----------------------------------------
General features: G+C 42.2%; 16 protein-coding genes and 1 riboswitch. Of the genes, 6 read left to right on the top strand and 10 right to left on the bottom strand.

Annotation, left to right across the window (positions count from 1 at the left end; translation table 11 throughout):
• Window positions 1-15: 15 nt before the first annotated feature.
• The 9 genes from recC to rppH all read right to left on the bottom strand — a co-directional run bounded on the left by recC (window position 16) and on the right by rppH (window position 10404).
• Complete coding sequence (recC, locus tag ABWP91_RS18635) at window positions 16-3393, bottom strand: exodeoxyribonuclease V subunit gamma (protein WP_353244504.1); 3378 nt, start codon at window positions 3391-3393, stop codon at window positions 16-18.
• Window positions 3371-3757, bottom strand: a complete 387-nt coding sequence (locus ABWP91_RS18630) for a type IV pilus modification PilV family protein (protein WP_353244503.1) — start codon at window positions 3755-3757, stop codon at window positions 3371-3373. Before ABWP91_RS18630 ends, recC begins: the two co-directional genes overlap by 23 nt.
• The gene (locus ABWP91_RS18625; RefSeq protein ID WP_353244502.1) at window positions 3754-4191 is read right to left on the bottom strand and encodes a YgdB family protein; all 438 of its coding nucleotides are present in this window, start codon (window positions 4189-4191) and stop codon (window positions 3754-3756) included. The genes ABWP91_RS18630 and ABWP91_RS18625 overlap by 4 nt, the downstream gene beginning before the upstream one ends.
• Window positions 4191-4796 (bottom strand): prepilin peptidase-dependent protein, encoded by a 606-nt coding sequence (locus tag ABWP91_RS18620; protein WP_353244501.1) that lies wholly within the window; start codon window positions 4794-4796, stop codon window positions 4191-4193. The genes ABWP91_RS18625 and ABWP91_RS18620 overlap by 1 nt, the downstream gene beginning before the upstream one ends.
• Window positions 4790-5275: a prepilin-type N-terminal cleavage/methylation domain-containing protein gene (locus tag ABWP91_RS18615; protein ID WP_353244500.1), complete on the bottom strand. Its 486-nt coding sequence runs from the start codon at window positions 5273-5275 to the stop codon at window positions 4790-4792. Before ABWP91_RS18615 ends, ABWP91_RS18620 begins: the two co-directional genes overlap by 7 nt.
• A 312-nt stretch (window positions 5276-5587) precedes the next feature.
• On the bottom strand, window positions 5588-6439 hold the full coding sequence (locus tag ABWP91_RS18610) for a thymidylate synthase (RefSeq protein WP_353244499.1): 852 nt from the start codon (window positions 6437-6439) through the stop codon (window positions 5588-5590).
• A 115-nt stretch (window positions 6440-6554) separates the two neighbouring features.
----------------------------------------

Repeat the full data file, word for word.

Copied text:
General features: G+C 42.2%; 16 protein-coding genes and 1 riboswitch. Of the genes, 6 read left to right on the top strand and 10 right to left on the bottom strand.

Annotation, left to right across the window (positions count from 1 at the left end; translation table 11 throughout):
• Window positions 1-15: 15 nt before the first annotated feature.
• The 9 genes from recC to rppH all read right to left on the bottom strand — a co-directional run bounded on the left by recC (window position 16) and on the right by rppH (window position 10404).
• Complete coding sequence (recC, locus tag ABWP91_RS18635) at window positions 16-3393, bottom strand: exodeoxyribonuclease V subunit gamma (protein WP_353244504.1); 3378 nt, start codon at window positions 3391-3393, stop codon at window positions 16-18.
• Window positions 3371-3757, bottom strand: a complete 387-nt coding sequence (locus ABWP91_RS18630) for a type IV pilus modification PilV family protein (protein WP_353244503.1) — start codon at window positions 3755-3757, stop codon at window positions 3371-3373. Before ABWP91_RS18630 ends, recC begins: the two co-directional genes overlap by 23 nt.
• The gene (locus ABWP91_RS18625; RefSeq protein ID WP_353244502.1) at window positions 3754-4191 is read right to left on the bottom strand and encodes a YgdB family protein; all 438 of its coding nucleotides are present in this window, start codon (window positions 4189-4191) and stop codon (window positions 3754-3756) included. The genes ABWP91_RS18630 and ABWP91_RS18625 overlap by 4 nt, the downstream gene beginning before the upstream one ends.
• Window positions 4191-4796 (bottom strand): prepilin peptidase-dependent protein, encoded by a 606-nt coding sequence (locus tag ABWP91_RS18620; protein WP_353244501.1) that lies wholly within the window; start codon window positions 4794-4796, stop codon window positions 4191-4193. The genes ABWP91_RS18625 and ABWP91_RS18620 overlap by 1 nt, the downstream gene beginning before the upstream one ends.
• Window positions 4790-5275: a prepilin-type N-terminal cleavage/methylation domain-containing protein gene (locus tag ABWP91_RS18615; protein ID WP_353244500.1), complete on the bottom strand. Its 486-nt coding sequence runs from the start codon at window positions 5273-5275 to the stop codon at window positions 4790-4792. Before ABWP91_RS18615 ends, ABWP91_RS18620 begins: the two co-directional genes overlap by 7 nt.
• A 312-nt stretch (window positions 5276-5587) precedes the next feature.
• On the bottom strand, window positions 5588-6439 hold the full coding sequence (locus tag ABWP91_RS18610) for a thymidylate synthase (RefSeq protein WP_353244499.1): 852 nt from the start codon (window positions 6437-6439) through the stop codon (window positions 5588-5590).
• A 115-nt stretch (window positions 6440-6554) separates the two neighbouring features.